It's also the case if the beaker was thicker. Let me draw another beaker. If you have another beaker that is maybe twice as wide, and let's say it has the same concentration as number 1. We'll call this one number 3. It has the same concentration as number 2, so I'll try to make it look fairly similar to this. And you were to shine some light in here. Generally you want to focus on the frequencies that this is the best at absorbing.
But let's say you shine the same light in here. And you have some light that makes it through, that exits. And this is actually what your eyes would see. So this is I3 right there, what do you think is going to happen? Well it's the same concentration, but this light has to travel a further distance to that concentration.
So once again, it's going to bump into more molecules and more of it will be absorbed. And so less light will be transmitted. So I2 is less than I1, and I3 is actually going to be the least. And if you were looking at these, this has the least light, this has a little bit more light being transmitted, this has the most light being transmitted.
So if you were to look at this, if you placed your eyeball right here-- those are eyelashes-- this one right here would have the lightest color. You're getting the most light into your eye. This would be a slightly darker color, and this would be the darkest color. That makes complete sense. If you dissolve something, if you dissolve a little bit of something in water, it will still be pretty transparent.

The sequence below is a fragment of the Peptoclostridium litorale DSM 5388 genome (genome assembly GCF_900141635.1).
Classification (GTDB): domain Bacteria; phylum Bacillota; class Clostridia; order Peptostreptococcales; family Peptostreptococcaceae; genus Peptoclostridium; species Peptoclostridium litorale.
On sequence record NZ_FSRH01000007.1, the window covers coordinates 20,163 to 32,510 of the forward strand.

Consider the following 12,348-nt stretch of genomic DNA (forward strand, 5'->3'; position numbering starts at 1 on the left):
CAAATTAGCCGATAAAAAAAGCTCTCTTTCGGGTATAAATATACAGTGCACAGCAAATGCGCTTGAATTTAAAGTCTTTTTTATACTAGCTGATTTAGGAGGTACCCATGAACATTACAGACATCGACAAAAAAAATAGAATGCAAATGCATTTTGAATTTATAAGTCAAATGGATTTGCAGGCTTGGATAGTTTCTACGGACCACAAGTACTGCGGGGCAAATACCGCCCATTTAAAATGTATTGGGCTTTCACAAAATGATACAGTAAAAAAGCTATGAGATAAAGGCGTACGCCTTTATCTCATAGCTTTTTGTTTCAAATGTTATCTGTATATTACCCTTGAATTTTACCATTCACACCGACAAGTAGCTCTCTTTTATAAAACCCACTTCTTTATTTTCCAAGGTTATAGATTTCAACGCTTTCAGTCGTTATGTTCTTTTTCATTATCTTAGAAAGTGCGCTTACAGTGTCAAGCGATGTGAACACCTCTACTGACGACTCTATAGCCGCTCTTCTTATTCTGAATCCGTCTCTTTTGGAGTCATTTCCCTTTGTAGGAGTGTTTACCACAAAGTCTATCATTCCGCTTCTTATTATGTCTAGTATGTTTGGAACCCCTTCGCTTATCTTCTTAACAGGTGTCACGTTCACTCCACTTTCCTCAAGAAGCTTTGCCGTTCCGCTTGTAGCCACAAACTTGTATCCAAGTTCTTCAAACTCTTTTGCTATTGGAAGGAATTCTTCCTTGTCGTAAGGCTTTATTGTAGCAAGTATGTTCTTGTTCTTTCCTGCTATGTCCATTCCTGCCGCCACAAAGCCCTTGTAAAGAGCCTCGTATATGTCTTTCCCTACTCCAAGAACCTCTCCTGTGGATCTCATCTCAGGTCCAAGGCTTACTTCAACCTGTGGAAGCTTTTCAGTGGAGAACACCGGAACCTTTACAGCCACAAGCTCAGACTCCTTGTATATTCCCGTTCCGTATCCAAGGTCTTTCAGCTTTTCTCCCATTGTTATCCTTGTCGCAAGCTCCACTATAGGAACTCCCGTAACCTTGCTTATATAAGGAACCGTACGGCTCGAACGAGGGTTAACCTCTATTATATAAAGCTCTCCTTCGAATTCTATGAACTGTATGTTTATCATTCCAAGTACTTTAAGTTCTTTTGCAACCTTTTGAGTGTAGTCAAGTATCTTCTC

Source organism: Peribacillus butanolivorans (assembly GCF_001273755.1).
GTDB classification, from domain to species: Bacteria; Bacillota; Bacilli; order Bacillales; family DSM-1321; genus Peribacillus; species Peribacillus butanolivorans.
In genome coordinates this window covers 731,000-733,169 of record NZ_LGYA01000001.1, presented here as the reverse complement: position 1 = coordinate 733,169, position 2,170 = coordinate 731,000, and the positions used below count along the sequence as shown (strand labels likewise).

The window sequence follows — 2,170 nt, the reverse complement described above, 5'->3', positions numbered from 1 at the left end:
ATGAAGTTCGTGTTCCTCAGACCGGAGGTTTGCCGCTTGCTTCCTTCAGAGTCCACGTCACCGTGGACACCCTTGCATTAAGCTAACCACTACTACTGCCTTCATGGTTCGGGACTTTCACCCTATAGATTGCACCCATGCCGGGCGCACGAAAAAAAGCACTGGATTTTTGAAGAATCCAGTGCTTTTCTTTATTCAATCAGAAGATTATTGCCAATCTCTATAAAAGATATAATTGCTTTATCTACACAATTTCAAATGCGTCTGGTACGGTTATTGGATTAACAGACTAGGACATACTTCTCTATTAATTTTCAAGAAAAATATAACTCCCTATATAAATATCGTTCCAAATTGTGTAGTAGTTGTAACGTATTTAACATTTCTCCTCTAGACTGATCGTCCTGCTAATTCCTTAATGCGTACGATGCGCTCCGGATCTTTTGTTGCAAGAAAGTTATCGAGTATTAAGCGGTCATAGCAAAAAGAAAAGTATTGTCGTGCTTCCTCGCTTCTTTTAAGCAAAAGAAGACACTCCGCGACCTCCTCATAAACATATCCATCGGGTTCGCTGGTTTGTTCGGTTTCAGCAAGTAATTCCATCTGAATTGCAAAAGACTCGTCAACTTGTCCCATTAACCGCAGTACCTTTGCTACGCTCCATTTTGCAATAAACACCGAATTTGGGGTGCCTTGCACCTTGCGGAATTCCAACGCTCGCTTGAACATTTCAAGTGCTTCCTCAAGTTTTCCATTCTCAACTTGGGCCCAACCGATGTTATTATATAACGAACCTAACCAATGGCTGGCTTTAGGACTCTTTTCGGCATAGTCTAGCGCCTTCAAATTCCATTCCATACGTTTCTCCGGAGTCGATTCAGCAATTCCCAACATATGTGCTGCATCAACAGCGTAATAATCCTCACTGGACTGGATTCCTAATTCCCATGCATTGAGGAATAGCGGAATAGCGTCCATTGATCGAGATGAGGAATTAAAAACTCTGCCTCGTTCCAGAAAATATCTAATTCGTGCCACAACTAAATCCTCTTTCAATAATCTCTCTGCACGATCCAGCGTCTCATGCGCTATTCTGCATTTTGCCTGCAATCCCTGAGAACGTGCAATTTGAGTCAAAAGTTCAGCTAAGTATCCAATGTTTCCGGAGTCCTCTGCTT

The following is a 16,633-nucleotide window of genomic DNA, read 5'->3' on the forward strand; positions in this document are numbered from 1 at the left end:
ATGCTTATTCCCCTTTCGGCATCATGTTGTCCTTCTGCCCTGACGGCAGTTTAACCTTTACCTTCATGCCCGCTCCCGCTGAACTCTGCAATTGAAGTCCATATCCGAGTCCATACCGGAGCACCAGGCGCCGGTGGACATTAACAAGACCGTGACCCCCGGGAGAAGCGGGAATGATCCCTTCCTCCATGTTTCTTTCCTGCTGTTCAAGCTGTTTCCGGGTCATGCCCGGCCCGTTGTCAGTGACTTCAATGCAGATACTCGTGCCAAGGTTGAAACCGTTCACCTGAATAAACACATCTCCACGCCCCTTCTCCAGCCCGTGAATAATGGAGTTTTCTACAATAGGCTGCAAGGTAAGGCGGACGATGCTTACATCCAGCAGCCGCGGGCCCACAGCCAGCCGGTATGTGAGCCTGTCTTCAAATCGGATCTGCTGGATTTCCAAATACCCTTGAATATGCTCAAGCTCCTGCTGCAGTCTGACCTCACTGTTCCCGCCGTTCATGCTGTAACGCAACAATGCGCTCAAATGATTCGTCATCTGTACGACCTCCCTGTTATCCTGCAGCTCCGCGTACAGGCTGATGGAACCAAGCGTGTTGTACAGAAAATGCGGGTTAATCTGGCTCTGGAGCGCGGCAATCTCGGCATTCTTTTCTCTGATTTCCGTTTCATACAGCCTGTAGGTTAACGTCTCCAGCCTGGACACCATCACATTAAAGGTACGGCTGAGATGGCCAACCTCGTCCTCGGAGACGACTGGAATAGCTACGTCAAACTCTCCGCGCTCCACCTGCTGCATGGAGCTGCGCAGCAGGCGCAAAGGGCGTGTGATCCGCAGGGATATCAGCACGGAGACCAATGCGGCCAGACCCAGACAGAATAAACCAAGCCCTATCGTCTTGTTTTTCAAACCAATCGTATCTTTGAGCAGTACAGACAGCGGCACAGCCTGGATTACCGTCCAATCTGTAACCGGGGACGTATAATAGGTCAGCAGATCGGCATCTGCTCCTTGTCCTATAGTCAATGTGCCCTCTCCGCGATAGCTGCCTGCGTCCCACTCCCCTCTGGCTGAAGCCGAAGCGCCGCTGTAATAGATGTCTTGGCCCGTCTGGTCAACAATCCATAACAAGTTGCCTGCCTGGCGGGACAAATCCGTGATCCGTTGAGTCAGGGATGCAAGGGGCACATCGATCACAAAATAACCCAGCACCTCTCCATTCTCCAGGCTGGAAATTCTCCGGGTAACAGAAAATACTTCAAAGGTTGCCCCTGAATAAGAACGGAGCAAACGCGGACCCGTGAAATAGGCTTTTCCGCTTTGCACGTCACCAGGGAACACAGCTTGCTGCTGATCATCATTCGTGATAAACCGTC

If you dissolve a lot of something in water, it'll be more opaque. And if the cup that you're dissolving in, or the beaker that you're in gets even longer, it'll get even more opaque.
So hopefully that gives you the intuition behind spectrophotometry. And so the next question is, well what is it even good for? Why would I even care? Well you could actually use this information. You could see how much light is transmitted versus how much you put in to actually figure out the concentration of a solution. That's why we're even talking about it in a chemistry context. So before we do that-- and I'll show you an example of that in the next video-- let me just define some terms of ways of measuring how concentrated this is.
Beer's Law - Theoretical Principles
Or ways of measuring how much light is transmitted versus how much was put in. So the first thing I will define is transmittance. And so when the people who defined it said, well you know, what we care about is how much is transmitted versus how much went in. So let's just define transmittance as that ratio, the amount that gets through. So in this example, the transmittance of number 1 would be the amount that got through over the amount that you put in.
Over here, the transmittance would be the amount that you got out over the amount that you put in. Now for the fun part! Using the calibration plot that YOU made from the data two pages ago. We are going to determing the concentration of an unknown solution. Make sure you have your plot ready, because here we go!
Here's a typical problem. You take 3mL of your unknown sample and 7mL water and mix them together. The dilluted sample gives an absorbance of 0. What is the concentration of the initial unknown? Where do you begin?! You have an absorbance, and you have a straight line equation that relates absorbance to concentration. This is the line of best fit through your data. Remember you dilluted it once, so you can use the Dilution Equation Ready to try one on your own?
Here are a few more problems.